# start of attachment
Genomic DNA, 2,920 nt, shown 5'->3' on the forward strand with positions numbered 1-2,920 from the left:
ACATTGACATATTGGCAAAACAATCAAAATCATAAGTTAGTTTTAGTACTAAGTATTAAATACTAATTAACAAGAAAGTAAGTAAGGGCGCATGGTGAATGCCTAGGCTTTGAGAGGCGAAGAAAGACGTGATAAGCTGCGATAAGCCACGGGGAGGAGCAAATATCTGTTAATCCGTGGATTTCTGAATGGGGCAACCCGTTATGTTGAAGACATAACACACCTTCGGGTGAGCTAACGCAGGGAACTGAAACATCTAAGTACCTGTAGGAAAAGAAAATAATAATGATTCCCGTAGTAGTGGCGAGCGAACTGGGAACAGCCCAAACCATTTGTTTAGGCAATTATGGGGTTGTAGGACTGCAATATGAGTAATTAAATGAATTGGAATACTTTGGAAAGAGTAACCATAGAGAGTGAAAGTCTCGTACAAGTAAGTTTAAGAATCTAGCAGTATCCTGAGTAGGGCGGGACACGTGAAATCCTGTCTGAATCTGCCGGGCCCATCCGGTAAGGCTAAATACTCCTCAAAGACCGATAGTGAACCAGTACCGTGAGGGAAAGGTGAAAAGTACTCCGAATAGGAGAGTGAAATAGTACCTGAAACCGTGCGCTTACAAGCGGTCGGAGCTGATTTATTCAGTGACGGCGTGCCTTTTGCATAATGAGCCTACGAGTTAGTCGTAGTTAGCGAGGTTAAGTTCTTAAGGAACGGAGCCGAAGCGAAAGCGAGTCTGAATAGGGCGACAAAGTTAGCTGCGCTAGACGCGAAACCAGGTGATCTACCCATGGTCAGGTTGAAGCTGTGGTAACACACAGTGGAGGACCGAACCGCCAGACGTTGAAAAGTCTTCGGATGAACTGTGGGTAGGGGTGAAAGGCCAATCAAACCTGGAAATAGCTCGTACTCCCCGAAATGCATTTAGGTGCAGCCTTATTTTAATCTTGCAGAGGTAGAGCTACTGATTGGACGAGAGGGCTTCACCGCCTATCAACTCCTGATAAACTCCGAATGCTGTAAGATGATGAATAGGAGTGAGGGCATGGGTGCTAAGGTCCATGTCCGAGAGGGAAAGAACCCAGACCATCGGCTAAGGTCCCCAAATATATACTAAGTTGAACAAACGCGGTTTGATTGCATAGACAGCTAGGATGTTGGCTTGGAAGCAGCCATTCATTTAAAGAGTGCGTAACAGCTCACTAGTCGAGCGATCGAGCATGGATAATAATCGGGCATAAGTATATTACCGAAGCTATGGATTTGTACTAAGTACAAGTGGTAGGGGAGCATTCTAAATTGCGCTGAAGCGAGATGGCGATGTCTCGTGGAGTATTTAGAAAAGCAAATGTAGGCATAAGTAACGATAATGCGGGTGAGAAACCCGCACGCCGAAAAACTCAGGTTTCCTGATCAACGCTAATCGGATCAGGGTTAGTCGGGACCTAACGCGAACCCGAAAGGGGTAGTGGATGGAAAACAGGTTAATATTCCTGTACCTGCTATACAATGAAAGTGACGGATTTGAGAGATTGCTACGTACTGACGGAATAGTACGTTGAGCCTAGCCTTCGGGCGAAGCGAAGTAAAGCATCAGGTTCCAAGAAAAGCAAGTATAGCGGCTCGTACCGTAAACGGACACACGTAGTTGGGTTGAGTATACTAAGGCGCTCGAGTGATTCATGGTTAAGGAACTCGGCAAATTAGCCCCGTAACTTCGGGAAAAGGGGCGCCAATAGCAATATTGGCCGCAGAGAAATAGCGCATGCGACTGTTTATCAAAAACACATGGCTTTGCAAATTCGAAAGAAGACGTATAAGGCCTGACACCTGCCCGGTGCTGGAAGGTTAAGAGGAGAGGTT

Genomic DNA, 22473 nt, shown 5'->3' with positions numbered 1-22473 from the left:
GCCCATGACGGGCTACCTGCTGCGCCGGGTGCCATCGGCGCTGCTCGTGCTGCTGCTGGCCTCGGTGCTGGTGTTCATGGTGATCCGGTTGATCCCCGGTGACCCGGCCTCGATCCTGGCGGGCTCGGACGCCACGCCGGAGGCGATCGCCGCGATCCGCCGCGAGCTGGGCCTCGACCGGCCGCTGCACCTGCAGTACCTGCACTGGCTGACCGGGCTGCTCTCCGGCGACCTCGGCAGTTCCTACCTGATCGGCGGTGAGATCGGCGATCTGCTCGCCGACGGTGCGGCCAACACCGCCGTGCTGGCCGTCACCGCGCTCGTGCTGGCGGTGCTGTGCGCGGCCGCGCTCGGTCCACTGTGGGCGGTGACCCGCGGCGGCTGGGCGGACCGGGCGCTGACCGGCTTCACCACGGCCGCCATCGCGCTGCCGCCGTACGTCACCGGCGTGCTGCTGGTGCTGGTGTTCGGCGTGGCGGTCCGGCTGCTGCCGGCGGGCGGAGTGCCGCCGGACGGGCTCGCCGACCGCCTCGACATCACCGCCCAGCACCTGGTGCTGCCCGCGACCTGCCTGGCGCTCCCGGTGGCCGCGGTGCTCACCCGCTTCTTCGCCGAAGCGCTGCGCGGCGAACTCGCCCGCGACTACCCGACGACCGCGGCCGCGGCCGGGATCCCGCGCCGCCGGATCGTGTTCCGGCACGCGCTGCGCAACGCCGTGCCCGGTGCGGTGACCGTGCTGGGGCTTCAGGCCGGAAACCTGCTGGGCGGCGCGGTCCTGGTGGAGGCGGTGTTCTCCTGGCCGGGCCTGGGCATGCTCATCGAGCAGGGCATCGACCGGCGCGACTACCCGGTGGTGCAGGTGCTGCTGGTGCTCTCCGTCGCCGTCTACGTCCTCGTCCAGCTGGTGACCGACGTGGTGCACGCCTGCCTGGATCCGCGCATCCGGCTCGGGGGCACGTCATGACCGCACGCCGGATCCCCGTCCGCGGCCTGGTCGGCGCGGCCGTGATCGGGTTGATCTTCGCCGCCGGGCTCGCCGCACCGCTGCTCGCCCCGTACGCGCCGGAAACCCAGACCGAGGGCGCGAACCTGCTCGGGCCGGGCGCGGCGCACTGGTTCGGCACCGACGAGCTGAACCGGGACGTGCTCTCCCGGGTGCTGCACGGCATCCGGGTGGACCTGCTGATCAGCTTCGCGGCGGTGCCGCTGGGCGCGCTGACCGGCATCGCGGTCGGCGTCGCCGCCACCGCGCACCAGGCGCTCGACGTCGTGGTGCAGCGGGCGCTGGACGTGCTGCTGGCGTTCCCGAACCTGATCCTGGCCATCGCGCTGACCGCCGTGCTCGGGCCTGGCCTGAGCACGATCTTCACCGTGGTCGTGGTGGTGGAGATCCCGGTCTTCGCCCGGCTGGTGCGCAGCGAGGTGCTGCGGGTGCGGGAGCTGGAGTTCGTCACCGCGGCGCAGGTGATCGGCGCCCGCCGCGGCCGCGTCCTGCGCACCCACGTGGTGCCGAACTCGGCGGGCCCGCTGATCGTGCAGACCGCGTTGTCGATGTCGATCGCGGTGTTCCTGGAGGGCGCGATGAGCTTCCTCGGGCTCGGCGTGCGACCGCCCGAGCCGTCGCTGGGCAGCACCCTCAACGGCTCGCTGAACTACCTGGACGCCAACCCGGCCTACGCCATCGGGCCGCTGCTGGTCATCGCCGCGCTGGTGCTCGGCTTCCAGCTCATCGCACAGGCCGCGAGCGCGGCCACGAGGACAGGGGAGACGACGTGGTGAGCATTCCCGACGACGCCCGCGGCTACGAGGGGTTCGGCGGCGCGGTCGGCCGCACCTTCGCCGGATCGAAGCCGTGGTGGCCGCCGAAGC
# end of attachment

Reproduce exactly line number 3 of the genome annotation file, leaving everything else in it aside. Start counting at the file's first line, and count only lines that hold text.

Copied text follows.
Genomic DNA, 22473 nt, shown 5'->3' with positions numbered 1-22473 from the left: